Saturday, August 19, 2006

Crime in Mexico

"Mexico City?!," more than one friend exclaimed when I told them where we were headed on vacation. "Aren't you afraid of all the crime?" My definitive answer, "Uh, actually, no."

I've gotta tell you, I feel a lot safer traveling in Mexico than in any large American city. And statistics back up that feeling. From various estimates I've seen, Mexico City, which has a much-touted reputation for crime, averages between 2.1 and 2.5 murders per day. Let's assume the higher end of the range is correct, and that would mean about 900 murders per year occur in Mexico City. By comparison, Houston had 326 murders in 2005, down from more than 600 per year in the early 90s.

But then consider that according to the 2000 census Houston has around 2 million residents, compared to about 20 million people in Mexico City. If Mexico City's murder rate were as high as Houston's, they'd see an astonishing 3,200+ murders per year.

So where should Americans fear for their lives most when traveling? In Mexico, where there's no death penalty deterrent and a bad reputation for crime, or in Houston which sends more people to death row than any other city and whose mayor touts public safety as his top priority?

To make a truly fair comparison, it should be said that Mexico's national murder rate is about 14.8 murders per 100,000 residents, according to a recent article in the UNAM journal Voices of Mexico, ("Insecurity in Mexico,"Luis Gonzalez Placencia, October-December 2004, not available online) but most of those take place in a handful of border towns like Juarez, where hundreds of women have been murdered, and Nuevo Laredo where drug cartels are openly feuding in the streets. Traveling in the Mexican interior, you're much safer than you'd be traveling nearly anywhere in the United States.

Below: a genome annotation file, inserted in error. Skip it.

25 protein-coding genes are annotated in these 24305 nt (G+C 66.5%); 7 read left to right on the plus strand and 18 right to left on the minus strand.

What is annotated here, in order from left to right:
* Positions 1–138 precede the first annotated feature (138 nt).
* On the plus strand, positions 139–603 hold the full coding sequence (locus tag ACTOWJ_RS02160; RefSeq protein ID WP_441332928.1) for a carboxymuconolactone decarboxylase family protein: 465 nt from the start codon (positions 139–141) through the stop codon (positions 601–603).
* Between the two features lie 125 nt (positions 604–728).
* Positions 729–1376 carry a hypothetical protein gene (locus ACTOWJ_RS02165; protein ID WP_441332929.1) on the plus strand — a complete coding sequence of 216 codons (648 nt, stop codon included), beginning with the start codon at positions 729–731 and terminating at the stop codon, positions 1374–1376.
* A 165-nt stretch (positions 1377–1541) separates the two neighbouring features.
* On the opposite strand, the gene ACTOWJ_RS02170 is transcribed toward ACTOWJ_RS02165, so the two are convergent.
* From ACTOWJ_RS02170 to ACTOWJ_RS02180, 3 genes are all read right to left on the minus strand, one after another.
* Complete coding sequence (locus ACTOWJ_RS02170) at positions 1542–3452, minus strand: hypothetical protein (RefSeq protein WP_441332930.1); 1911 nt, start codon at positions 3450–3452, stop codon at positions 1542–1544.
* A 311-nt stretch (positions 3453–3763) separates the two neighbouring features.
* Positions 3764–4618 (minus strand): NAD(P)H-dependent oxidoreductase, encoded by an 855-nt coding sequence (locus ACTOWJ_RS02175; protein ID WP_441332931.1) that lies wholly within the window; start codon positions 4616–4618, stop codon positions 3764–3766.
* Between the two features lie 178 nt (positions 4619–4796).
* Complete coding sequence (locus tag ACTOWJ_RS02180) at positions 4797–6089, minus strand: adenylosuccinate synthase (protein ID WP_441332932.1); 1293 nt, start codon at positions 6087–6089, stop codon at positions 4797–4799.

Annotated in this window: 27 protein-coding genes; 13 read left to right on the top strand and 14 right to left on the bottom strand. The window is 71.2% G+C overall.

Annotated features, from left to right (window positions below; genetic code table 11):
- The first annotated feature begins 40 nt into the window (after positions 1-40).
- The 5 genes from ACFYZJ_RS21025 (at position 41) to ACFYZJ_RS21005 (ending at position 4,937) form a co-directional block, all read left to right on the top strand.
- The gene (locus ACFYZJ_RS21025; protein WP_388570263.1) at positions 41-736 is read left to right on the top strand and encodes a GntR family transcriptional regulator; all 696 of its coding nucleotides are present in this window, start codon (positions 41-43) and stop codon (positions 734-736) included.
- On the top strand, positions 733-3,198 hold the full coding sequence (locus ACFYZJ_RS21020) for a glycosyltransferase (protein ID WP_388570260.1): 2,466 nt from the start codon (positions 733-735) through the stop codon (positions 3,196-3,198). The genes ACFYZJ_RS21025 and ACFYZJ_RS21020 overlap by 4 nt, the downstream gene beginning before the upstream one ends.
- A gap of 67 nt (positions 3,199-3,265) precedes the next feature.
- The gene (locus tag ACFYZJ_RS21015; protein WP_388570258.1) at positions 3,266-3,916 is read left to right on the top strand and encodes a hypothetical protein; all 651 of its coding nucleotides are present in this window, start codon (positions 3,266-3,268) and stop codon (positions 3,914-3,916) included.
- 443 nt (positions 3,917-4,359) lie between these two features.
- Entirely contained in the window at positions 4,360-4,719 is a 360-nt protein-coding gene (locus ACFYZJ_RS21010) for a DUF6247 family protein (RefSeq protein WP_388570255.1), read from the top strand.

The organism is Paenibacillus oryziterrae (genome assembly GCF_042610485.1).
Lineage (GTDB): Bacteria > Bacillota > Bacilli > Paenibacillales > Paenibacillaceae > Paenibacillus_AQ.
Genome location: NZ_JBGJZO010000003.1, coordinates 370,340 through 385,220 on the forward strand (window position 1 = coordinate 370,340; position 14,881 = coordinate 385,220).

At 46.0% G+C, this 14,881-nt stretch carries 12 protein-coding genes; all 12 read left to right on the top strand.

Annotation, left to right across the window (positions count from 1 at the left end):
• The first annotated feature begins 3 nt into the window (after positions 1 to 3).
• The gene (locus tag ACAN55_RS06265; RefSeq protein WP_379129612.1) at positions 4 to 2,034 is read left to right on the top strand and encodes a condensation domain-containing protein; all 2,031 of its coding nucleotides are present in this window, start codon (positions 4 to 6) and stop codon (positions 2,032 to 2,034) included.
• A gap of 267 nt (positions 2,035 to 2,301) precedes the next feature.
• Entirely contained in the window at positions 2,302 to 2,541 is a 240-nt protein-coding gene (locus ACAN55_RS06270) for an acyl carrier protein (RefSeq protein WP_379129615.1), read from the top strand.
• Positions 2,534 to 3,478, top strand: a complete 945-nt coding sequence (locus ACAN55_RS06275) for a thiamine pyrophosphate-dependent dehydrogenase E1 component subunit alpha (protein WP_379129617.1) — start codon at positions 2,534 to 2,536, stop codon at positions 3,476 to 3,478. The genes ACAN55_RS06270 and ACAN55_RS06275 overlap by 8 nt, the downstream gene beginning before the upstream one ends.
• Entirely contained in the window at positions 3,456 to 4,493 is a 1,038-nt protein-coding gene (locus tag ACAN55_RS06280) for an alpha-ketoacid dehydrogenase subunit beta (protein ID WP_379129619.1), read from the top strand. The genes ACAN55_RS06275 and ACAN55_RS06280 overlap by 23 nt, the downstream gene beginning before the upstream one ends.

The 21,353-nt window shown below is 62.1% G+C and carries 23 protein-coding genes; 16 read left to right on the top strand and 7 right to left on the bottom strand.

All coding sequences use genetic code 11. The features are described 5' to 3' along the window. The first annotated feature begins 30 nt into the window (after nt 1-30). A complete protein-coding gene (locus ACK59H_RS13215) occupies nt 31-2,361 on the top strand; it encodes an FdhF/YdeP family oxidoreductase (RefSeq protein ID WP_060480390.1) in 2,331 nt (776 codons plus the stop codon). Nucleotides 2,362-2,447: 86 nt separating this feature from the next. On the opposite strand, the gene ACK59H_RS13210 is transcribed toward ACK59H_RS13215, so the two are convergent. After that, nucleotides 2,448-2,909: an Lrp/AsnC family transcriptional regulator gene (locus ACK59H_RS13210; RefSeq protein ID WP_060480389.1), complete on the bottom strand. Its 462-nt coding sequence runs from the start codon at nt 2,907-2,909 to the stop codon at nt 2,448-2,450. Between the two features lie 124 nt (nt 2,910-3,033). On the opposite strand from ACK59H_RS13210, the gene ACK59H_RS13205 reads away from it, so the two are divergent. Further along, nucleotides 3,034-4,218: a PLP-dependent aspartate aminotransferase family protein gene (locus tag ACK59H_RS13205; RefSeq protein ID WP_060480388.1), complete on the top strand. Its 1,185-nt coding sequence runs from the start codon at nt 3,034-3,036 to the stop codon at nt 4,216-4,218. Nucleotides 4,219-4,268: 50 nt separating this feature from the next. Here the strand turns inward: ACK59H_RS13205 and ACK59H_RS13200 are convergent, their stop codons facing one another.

While we were in Xalapa, the state capital of Veracruz, I asked long-time resident Roy Dudley, who I dubbed in this vacation post the "unofficial mayor of gringo Xalapa," about crime in that city. He insisted there was virtually none, but given my interest in crime and punishment I pressed him a bit on the subject, to which he grinned and offered this reply (paraphrased from memory):
There's really not much, but I did hear a while back about one incident. A woman working as a street vendor came running down the block yelling 'Policia! policia!' and quickly several officers came to her aid.

'What happened?,' they asked her. 'I was robbed,' the woman exclaimed. 'A man stole all the money I made today and now I have nothing,' she sobbed.

'Where did you have your money?' asked the officers. 'Aqui' (here), she said, pointing down her blouse indicating she kept it inside her bra.

Puzzled, an officer asked, 'How in God's name did he steal your money from there?'

The woman replied, 'Well, I didn't know he had bad intentions.'
Like any other place in the world, when you're traveling you shouldn't carry lots of cash in Mexico, and always pay attention to your surroundings. In addition, cabs in Mexico City have a reputation for thievery and sometimes tourists have been targeted by cabbies for robbery or kidnapping, though hyped anecdotal accounts, I think, overstate the problem. But if you're worried about crime when you're traveling, you should fear visiting Texas more than visiting Mexico.

RELATED: CrimProf Blog points to reports that homicide rates are spiking in the U.S. nationwide.

CORRECTION: The initial version of this post incorrectly transcribed the statistics from the magazine Voices of Mexico. That version erroneously said Mexico experiences 14.8 murders per day per 100,000 residents. The actual number, now corrected in the main text, is 14.8 murders annually per 100,000. Grits regrets the error. (That's what I get for using stats I can't link to.)